Propranolol: (Moderate) Propranolol is significantly metabolized by CYP2D6 and secondarily by the CYP1A2 isoenzymes. CYP2D6 and CYP1A2 inhibitors, such as vemurafenib, could theoretically impair propranolol metabolism. The clinical significance of such interactions is unknown.
    Quazepam: (Moderate) Vemurafenib is an inducer of CYP3A4 and decreased plasma concentrations of drugs metabolized by this enzyme, such as quazepam, could be expected with concurrent use. Use caution, and monitor therapeutic effects of quazepam when coadministered with vemurafenib.
    Quetiapine: (Major) Concurrent use of quetiapine and vemurafenib should be avoided due to an increased risk for QT prolongation and torsade de pointes (TdP). If these drugs must be coadministered, ECG monitoring is recommended; closely monitor the patient for QT interval prolongation. Limited data, including some case reports, suggest that quetiapine may be associated with a significant prolongation of the QTc interval in rare instances. Vemurafenib has also been associated with QT prolongation.
    Quinidine: (Major) Vemurafenib has been associated with QT prolongation. Quinidine administration is associated with QT prolongation and torsades de pointes (TdP). If vemurafenib and quinidine must be coadministered, ECG monitoring is recommended; closely monitor the patient for QT interval prolongation. Also, quinidine is also a CYP3A4 substrate and a P-glycoprotein (P-gp) substrate/inhibitor. Vemurafenib is a CYP3A4 substrate/inducer, and a P-gp substrate/inhibitor. Quinidine concentrations may be increased or decreased and vemurafenib concentrations may be increased during concurrent use.
    Quinine: (Major) Concurrent use of quinine and vemurafenib should be avoided due to an increased risk for QT prolongation and torsade de pointes (TdP). If these drugs must be coadministered, ECG monitoring is recommended; closely monitor the patient for QT interval prolongation. Both drugs have been associated with prolongation of the QT interval. In addition, both drugs are substrates of CYP3A4, quinine is a CYP3A4 inhibitor, and vemurafenib is a CYP3A4 inducer; coadministration may increase concentrations of vemurafenib and reduce concentrations of quinine.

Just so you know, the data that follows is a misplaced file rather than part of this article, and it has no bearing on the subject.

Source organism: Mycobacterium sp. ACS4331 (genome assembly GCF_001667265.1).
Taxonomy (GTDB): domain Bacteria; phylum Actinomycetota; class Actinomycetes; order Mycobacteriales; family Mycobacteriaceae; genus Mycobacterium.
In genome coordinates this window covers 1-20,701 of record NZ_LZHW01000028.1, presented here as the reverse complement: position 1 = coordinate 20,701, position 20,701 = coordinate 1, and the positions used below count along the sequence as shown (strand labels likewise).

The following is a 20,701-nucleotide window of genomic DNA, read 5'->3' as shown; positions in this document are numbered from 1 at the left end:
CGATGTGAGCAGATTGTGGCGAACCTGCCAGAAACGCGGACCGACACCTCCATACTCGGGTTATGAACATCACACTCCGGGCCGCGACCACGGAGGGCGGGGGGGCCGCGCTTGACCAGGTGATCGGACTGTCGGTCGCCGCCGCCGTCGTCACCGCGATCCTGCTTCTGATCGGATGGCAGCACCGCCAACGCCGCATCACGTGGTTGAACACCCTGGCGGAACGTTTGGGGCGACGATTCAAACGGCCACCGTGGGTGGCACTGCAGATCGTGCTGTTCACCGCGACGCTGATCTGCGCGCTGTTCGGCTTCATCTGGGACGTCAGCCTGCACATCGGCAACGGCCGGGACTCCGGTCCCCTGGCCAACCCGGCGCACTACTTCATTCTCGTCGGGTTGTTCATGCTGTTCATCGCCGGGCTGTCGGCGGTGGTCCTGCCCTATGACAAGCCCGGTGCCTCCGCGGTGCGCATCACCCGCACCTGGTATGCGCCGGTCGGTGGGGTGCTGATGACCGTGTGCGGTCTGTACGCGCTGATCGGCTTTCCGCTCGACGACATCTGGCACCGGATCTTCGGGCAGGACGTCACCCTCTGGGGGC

Ramelteon: (Moderate) Concomitant use of vemurafenib and ramelteon may result in altered concentrations of ramelteon. Vemurafenib is an inhibitor of CYP2C9 and CYP1A2 and an inducer of CYP3A4. Ramelteon is a substrate of CYP2C9, CYP1A2, and CYP3A4. Use caution and monitor patients for toxicity and efficacy.
    Ranolazine: (Major) Vemurafenib has been associated with QT prolongation. If vemurafenib and another drug, such as ranolazine, that is associated with a possible risk for QT prolongation and torsade de pointes (TdP) must be coadministered, ECG monitoring is recommended; closely monitor the patient for QT interval prolongation. Also, ranolazine is a CYP2D6 substrate, a CYP3A4 substrate/inhibitor, and P-glycoprotein (PGP) substrate/inhibitor. Vemurafenib is a weak CYP2D6 inhibitor, a CYP3A4 substrate/inducer, and a PGP substrate/inhibitor. Altered concentrations of both drugs may occur with concomitant use; therefore, monitor the patient for toxicity and efficacy.